Cultural Control of spotted knapweed
(Centaurea maculosa)

Sheep and Goats: Grazing by sheep and goats will result in severe shedding of leaves, lessened crown, lessened root, and above ground growth of premature plants, if grazed properly.  Limited and repeated grazing is recommended when grasses are dormant.  This process reduces spotted knapweed seedlings, rosettes, and production.  This requires careful management to prevent overuse of the desirable species. (1)
Tilling (Plowing): You must till 2-3 years in a row and combine it with annual cropping.  This will lessen seed in the soil.  You must also follow up with perennial vegetation seeding or planting. (1)

Hand Pulling: This method should only be used with small scale infestations and should only be done each spring before plants produce seeds.  You must remove roots for a depth of 2-3 inches to kill roots.  Removed plants should be bagged and disposed of off site. (1)  *Wear gloves when pulling knapweed!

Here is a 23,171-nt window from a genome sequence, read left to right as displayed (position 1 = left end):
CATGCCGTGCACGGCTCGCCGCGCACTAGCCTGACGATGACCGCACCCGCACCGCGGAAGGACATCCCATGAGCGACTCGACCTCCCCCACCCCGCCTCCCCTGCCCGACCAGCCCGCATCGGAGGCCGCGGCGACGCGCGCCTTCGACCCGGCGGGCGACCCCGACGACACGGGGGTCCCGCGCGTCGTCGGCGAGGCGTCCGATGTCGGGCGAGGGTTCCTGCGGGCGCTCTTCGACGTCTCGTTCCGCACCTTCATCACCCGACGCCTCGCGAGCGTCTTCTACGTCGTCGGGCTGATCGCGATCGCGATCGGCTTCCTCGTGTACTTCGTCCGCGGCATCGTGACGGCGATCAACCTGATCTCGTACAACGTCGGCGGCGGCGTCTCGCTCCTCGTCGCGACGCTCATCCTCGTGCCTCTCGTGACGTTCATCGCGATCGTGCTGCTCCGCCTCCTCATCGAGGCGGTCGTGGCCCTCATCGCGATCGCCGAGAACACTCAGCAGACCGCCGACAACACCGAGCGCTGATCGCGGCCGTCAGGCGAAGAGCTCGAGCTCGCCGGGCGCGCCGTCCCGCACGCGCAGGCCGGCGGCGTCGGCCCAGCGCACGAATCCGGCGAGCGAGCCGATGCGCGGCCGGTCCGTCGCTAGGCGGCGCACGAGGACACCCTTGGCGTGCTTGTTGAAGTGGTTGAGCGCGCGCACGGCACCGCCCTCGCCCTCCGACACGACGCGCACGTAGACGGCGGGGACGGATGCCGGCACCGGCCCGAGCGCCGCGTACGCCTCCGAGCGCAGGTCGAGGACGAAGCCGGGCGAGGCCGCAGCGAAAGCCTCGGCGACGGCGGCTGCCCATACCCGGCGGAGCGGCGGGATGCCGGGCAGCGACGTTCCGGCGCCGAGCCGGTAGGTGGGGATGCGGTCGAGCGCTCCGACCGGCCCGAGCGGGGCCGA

Controlled Burning: Burning is not effective in controlling spotted knapweed infestations.  (1)

Seeding & Reseeding: Is an important step when the beneficial plant community makes up less than 30% of all the vegetation.  (1)

Mowing: Is not practical on sites that are rocky or steep or where shrubs are present.  Repeated mowing can cause prostrate (the plant stems grow flat along the ground) growth which may still flower.  (1)

Watering: Over watering can be detrimental to spotted knapweed.  This can benefit the plants surrounding it therefore, killing the knapweed. (1)

Fertilization: Fertilization can be beneficial to surrounding plant life.  So, in turn the surrounding plant life will out compete with the knapweed eventually killing it. (1)


Spotted Knapweed Flower and Buds
Photo by Mr. Breitenfeldt, WHS parking lot, 1990's.

1) Missoula County Weed District Home Page.  Spotted Knapweed-Centaurea maculosa.  [Online]  Available, February 18,  2006.

By: Terry Woodbury,   02/2006.
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